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kforest236 10-21-2007 02:36 PM

noob question
I am planning on trying a batch of Edwort's apfelwien. I have read many threads including this one http://homebrewtalk.com/showthread.php?t=29003. In this Airtight is described Red Star Montrachet as making it "extremely dry". My question is, what are the characteristics of a dry cider verses wet (i assume would be opposite of dry)?

Beerrific 10-21-2007 02:38 PM

In this case the opposite of dry is sweet. It is usually described as dry because of the higher level of alcohol (thus less sugar) and the alcohol has a dry mouth feel. Montrachet yeast is very good at converting sugar to alcohol (high attenuation) so it results in drier wines.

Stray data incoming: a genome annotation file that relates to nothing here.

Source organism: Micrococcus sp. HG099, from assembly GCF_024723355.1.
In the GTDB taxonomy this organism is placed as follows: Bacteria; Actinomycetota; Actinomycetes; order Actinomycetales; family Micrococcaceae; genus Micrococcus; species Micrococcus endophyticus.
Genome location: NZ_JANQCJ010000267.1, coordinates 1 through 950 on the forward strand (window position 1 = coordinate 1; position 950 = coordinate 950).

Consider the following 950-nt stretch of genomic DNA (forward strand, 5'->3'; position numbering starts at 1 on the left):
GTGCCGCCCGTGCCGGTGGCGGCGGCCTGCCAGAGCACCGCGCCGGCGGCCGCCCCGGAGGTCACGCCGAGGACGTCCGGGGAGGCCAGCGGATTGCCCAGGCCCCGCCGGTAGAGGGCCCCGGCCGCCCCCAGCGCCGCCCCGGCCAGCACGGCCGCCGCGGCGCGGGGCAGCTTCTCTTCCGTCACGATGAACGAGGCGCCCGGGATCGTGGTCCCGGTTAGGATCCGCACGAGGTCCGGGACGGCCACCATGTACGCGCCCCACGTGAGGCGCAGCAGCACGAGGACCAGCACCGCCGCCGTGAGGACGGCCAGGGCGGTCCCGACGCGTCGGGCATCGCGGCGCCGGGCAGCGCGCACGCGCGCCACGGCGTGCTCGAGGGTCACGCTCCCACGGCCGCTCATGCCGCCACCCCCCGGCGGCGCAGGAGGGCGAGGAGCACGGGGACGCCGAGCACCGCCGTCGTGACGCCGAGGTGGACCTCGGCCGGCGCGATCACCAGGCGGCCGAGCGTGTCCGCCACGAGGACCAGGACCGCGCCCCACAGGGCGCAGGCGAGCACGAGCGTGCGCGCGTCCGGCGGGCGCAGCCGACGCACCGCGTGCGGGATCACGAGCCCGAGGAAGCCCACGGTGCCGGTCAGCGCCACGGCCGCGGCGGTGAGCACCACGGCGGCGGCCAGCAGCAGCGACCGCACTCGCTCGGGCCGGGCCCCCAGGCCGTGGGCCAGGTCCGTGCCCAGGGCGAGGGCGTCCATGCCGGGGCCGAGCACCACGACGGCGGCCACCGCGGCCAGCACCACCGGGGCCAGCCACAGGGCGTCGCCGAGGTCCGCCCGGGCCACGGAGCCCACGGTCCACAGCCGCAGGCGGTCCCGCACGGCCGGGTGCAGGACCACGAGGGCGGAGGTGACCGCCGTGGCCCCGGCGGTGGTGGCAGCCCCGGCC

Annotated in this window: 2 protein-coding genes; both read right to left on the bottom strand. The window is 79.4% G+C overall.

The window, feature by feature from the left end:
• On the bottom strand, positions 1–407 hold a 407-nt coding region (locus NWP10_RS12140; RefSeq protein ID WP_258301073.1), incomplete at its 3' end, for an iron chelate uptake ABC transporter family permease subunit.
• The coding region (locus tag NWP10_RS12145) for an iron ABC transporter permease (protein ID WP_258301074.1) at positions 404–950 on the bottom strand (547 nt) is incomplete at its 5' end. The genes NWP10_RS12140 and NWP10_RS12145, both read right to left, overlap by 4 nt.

ohiobrewtus 10-21-2007 02:42 PM

Some have used ale yeast in Apfelwein in order to sweeten the mouthfeel a bit. I personally don't think it's necessary. I use Red Star champagne yeast in all my batches of Apfelwein.

kforest236 10-21-2007 02:43 PM

thanks for the quick reply. Have you tried any of the other yeast mentioned? should I just start with the original? I was not super impressed by my first batch of beer and would really like to make something good.

Yooper 10-21-2007 02:58 PM

Unless you have some experience, I'd suggest following the recipe the first time. We can always tell you how to sweeten it if it's too dry for you.

Once you have some experience, you'll be able to try different yeasts and maybe some different ingredients and make it more to your taste. But the first time, I'd suggest going with the original.

I do use lots of different yeasts in different wines and beers to impart a certain characteristic. Most of the time, though, it is a subtle difference. Some yeasts, for example, will help maintain a fruitiness that may be desirable in a fruit wine. Some will be cleaner tasting. It's fun to experiment with them.

kforest236 10-21-2007 03:02 PM

thanks for all the help

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